Specific inhibitor of Notch‑3 enhances the sensitivity of NSCLC cells to gemcitabine
Hu, B-D and Guo, J and Ye, Y-Z and Du, T and Cheng, C-S and Jiang, Q and Liu, R-N and Zhang, Y-B, Specific inhibitor of Notch‑3 enhances the sensitivity of NSCLC cells to gemcitabine, Oncology Reports, 40, (1) pp. 155-164. ISSN 1021-335X (2018) [Refereed Article]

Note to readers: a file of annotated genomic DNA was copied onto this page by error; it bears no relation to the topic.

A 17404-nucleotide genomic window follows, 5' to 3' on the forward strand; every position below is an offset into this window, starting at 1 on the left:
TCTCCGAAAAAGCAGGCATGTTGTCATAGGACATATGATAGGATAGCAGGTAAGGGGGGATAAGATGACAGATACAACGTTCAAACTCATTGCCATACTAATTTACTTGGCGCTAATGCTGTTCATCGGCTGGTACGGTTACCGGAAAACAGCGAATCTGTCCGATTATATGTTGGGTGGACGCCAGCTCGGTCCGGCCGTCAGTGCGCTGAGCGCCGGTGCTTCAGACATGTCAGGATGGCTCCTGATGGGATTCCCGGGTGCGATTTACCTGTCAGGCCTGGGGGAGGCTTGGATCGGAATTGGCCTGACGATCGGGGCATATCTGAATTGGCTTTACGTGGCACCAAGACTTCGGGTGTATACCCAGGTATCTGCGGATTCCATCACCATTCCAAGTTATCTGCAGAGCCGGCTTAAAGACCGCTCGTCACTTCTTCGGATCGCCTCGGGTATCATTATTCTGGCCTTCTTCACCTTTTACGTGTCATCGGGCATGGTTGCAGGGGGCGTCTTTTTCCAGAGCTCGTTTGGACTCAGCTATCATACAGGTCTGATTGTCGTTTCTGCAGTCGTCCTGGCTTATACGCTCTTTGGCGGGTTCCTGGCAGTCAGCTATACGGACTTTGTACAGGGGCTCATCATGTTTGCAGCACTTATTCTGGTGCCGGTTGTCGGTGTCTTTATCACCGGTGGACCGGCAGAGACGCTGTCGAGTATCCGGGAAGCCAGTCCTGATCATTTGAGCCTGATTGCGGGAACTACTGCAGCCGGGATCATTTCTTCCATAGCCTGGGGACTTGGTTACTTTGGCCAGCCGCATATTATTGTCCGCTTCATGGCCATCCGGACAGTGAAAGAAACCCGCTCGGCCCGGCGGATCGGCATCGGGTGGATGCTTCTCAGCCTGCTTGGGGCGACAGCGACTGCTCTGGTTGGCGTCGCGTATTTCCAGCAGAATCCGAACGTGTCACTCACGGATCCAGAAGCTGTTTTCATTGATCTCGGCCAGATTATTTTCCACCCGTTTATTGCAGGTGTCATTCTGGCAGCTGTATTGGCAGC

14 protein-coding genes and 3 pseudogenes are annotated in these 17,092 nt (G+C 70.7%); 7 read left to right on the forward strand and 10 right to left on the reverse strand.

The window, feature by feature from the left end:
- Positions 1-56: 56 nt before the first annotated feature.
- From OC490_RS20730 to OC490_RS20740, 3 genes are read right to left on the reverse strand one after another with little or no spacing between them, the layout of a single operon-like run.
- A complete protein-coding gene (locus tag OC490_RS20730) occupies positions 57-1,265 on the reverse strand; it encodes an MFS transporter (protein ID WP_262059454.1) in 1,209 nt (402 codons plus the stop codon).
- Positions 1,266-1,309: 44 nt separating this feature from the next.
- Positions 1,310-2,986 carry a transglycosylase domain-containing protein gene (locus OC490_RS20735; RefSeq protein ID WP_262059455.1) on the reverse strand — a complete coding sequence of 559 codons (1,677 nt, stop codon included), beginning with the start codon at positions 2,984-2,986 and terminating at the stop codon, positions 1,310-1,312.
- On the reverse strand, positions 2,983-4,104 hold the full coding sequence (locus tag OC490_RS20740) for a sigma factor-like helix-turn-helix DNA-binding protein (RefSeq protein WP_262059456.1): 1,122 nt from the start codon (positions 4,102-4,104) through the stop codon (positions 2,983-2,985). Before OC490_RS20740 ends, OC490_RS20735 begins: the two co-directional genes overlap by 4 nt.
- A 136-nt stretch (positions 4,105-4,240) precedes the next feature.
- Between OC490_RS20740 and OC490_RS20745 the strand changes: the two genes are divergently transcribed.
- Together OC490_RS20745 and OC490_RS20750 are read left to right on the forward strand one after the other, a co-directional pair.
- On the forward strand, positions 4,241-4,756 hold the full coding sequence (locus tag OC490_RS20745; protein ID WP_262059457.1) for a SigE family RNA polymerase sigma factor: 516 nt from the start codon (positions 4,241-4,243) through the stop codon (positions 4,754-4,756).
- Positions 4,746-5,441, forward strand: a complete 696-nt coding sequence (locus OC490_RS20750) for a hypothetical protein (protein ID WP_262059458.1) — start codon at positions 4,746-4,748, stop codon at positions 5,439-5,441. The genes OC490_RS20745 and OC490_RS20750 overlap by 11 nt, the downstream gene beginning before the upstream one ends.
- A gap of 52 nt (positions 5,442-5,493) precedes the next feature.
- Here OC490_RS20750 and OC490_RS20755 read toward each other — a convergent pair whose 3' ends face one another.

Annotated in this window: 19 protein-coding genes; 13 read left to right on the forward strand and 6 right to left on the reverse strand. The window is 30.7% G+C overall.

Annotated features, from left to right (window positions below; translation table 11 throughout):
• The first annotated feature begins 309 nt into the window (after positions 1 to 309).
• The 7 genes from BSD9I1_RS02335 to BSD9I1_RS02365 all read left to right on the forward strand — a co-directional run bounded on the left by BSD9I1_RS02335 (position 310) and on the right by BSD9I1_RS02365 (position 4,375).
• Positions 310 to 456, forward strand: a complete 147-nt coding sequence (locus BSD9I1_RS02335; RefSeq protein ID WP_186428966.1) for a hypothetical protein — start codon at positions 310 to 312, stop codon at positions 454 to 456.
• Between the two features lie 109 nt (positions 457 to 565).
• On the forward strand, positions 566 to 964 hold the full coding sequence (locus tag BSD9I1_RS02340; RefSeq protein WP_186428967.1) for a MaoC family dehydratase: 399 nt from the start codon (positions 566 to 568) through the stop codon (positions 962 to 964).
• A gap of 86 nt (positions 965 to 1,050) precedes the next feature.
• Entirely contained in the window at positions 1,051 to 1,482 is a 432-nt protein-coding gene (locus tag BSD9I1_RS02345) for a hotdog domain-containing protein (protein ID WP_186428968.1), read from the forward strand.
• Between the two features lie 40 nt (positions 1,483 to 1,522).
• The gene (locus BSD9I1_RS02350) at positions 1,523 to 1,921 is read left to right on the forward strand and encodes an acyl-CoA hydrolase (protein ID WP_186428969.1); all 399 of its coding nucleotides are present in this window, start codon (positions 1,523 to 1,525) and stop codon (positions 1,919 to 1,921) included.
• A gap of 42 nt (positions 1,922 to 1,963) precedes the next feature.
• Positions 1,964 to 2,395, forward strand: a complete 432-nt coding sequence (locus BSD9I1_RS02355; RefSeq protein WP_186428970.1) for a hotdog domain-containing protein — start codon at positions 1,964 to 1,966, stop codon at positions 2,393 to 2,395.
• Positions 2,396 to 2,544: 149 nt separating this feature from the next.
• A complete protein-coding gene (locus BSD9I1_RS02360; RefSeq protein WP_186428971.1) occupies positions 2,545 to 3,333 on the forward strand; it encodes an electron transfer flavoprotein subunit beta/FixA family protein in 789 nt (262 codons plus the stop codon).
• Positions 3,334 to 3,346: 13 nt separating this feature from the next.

Notch‑3 is a receptor of the Notch signaling pathway and plays an important role in regulating self‑renewal, differentiation and apoptosis in cancer cells. Overexpression of Notch‑3 has been proved to be associated with resistance to gemcitabine (GEM) and poor patient prognosis for various malignant tumors. In the present study, two non‑small cell lung cancer (NSCLC) cell lines, H1299 and A549, were induced with GEM for two months and then were treated with various concentrations of a Notch signaling blocker, N‑[N‑(3,5‑difluorophenacetyl)‑L‑alanyl]‑S‑phenylglycine t‑butyl ester (DAPT), with the goal of reducing expression of Notch intracellular domain 3 (NICD3). Both cell lines were subsequently treated with either DAPT or DAPT combined with GEM and then viability, apoptosis, colony formation and cell count assays were performed. DAPT treatment effectively downregulated the expression of NICD3 in both cell lines. DAPT combined with GEM also significantly reduced the percentage of viable cells in both cell lines, while increasing the percentage of apoptotic cells, compared with GEM alone. In the clonogenicity assays, the combination of DAPT and GEM led to a decrease in clone numbers and significantly greater inhibition of the H1299 and A549 cells compared to treatment with DAPT or GEM alone. Meanwhile, levels of the apoptosis‑related proteins, Bcl‑2 and Bax, were found to be affected by the various treatments. Thus Notch‑3 appears to be a promising target for gene therapy and DAPT is able to mediate a strong antitumor effect in NSCLC cells that overexpress Notch‑3. Further studies of a combined treatment regimen with DAPT and GEM are warranted and may provide greater efficacy and safety in the treatment of NSCLC patients.